What is the best way to follow the NFL Draft?
It’s a question that this SportsGuy asks himself every year, with the ultimate response to that query usually being inconclusive.
Navigating this pseudo football event in a way that captures maximum enjoyment and subtracts mindless boredom tends to be a perilous proposition.
Even for a football crazed fan of both the college and pro game, the draft seems to drag.
Prime time television hasn’t helped ease the problem, nor has the move to erase five minutes from the first round draft clock.
There was a time when teams took as much as 15 minutes to make a selection in the first round. Now that clock is down to 10 minutes.
But most teams drain the entire clock before making their pick, which means 320 minutes will pass before the first round is in the books on Thursday.
And there is only so much analyst talk that any fan can take.
Geno Smith’s stock is up and down. Here is a shot of the green room. Can Mel Kiper talk endlessly about nothing for the next 30 minutes? Matt Barkley’s stock is up and down. Will there be a trade at the No. 2 spot in the draft. Here is another shot of the green room.
You get the drift.
Here’s the different strategies I have employed, accompanied by my review of that strategy.
Watch and sleep and watch and sleep
This was the first strategy and the only strategy available prior to wide spread internet coverage. Just park yourself on the couch, park the TV on ESPN, get settled with snack and blanket and drift in and out of consciousness, because there is simply no way to keep on watching and not sleep, at least intermittently. REVIEW: It’s alright, provided you don’t mind missing picks and provided you aren’t disappointed that the draft you dreamed happened for your team was actually the result of a pizza induced coma.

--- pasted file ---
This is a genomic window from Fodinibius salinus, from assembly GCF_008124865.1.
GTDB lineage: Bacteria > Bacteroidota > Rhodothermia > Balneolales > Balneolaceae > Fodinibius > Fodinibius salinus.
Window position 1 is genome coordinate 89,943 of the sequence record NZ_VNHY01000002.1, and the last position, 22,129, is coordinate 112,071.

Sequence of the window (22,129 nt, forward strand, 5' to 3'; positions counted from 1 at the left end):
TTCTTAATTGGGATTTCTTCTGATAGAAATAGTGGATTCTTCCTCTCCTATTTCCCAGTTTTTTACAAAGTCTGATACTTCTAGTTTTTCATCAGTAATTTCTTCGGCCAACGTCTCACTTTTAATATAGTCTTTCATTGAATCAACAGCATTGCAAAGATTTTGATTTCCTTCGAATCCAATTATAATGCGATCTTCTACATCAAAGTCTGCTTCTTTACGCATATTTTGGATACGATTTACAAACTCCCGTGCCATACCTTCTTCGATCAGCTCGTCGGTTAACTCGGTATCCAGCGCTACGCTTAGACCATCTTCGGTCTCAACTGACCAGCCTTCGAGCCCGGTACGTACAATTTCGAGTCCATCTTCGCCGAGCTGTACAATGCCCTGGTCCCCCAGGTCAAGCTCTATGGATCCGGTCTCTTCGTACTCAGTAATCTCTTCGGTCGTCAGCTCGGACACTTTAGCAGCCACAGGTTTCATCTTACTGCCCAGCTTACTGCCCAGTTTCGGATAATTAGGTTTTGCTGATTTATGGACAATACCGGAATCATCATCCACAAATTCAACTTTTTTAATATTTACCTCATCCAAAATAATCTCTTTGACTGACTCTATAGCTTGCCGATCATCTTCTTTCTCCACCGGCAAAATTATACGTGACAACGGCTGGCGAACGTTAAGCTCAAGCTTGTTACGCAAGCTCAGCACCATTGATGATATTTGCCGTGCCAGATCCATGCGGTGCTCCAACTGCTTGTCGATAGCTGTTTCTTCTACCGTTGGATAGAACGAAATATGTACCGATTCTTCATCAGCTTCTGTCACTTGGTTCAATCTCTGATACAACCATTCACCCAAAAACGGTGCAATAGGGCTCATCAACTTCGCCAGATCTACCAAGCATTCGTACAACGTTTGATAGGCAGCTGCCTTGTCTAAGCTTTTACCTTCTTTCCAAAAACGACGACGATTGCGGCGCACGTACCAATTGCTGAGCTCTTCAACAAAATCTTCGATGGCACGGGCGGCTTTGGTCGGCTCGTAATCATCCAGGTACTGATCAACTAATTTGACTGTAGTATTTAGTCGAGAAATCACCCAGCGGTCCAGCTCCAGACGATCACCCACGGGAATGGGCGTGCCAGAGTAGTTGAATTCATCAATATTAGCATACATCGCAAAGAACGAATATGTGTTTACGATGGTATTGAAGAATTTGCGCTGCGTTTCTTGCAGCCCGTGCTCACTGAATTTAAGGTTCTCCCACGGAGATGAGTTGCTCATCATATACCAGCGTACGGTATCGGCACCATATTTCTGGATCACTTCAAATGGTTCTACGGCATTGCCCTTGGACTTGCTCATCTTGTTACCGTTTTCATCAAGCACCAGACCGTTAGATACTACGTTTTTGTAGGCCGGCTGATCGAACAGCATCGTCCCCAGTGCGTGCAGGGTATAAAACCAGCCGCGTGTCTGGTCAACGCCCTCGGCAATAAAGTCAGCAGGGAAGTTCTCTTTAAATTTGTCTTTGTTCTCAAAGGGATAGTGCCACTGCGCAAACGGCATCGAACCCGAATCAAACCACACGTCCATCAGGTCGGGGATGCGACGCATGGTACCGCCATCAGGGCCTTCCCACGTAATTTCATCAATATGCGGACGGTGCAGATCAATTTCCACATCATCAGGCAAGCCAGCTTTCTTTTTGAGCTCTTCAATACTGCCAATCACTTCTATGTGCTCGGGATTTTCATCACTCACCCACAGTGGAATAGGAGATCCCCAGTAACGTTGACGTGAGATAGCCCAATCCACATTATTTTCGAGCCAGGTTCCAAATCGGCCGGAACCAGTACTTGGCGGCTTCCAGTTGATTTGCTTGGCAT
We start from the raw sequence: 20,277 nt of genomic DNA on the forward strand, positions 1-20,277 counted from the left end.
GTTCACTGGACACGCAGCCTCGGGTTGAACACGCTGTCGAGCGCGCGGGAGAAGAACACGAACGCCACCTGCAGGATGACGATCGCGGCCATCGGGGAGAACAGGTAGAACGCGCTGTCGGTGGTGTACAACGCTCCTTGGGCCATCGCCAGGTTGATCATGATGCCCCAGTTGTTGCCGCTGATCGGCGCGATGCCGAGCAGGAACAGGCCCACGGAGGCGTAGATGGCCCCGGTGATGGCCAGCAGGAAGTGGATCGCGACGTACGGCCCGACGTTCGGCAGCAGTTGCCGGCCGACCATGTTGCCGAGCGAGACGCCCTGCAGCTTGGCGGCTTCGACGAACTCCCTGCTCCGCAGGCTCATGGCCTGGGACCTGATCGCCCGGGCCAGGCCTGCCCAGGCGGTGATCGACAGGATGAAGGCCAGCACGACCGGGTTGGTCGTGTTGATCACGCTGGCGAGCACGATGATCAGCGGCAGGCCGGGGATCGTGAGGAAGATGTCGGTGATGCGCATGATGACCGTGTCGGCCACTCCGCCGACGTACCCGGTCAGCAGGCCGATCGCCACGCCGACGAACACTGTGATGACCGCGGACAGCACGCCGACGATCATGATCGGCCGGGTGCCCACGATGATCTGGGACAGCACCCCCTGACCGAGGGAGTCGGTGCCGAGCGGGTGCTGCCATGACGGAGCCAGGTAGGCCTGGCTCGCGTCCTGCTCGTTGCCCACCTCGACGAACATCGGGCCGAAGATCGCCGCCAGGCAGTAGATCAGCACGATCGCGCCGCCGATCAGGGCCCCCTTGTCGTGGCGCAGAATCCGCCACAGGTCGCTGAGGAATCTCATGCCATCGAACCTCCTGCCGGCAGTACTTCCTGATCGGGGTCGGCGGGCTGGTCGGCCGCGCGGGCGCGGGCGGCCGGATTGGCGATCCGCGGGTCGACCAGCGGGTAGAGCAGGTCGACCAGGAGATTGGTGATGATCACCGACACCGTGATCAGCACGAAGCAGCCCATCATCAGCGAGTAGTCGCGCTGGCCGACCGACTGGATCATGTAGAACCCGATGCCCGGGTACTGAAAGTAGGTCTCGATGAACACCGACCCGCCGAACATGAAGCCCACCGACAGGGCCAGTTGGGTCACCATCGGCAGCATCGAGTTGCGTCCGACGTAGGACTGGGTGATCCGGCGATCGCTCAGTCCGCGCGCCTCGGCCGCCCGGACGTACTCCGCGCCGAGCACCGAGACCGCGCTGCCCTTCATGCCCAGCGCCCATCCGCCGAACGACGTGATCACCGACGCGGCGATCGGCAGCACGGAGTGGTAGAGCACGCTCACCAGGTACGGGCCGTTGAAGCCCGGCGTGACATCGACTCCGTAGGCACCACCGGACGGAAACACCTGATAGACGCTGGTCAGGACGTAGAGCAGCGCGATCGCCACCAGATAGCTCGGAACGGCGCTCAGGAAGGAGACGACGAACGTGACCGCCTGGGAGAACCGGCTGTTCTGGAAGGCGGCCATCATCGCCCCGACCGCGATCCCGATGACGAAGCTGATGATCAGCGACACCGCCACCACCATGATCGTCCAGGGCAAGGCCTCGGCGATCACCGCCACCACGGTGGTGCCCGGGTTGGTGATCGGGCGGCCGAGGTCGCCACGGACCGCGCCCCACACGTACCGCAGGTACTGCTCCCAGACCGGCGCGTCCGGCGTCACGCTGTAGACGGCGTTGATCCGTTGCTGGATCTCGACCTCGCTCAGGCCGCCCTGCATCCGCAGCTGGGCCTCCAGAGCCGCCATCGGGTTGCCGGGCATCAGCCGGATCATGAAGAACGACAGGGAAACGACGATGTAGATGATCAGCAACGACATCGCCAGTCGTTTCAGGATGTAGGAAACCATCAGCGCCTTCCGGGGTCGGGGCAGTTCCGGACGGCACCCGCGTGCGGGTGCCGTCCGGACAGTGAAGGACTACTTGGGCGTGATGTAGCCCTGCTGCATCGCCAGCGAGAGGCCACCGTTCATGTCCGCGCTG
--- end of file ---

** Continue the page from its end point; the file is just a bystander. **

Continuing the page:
Check in and check out
You can watch other TV shows, head outside for a walk, or plan of activities that leave small windows for checking into the NFL Draft. That way you will end up sleeping through the night instead of sleeping during the day. And your digestive tract will likely thank you as well, since it won’t be inundated with junk. REVIEW: Sounds like a great strategy, but the ticker can be really annoying if you are trying to catch up on multiple picks. And the analysts are usually of no help since they are probably still taking about the No. 1 pick when the draft is on pick 28.
Page 2 of 2 - DVR and FF>> through the boring parts
Since the draft is a sea of boring with pools of interesting, this can be a good strategy. Get ready to fast forward a lot, but pay close attention not to fast foward through the parts you actually want to see. REVIEW: It’s a great time saving strategy, but with all the fast forwarding stealing the drama out of the event, you can end up feeling as though you are just listening to a list of names. What’s the fun in that?
Find an APP
This might be the best strategy yet. If you can find an app for your smart phone that tells you whose picking, how much time is on the clock and when the pick is in, you can more easily navigate through the draft, especially if you employ a picture-in-picture strategy so that you can bounce between your favorite shows and the televised draft coverage. REVIEW: It’s hard to review this, since I will trying it for the first time this year, but I am guessing that it will be fairly annoying to have to leave the TV show you are watching in favor of a draft selection. Beats staring at the screen for five hours though.
If anyone has a better strategy, feel free to leave a comment. The advice that I should stop caring about the draft, however, is not especially helpful, even though it might be advisable.
P.S. Good luck everyone.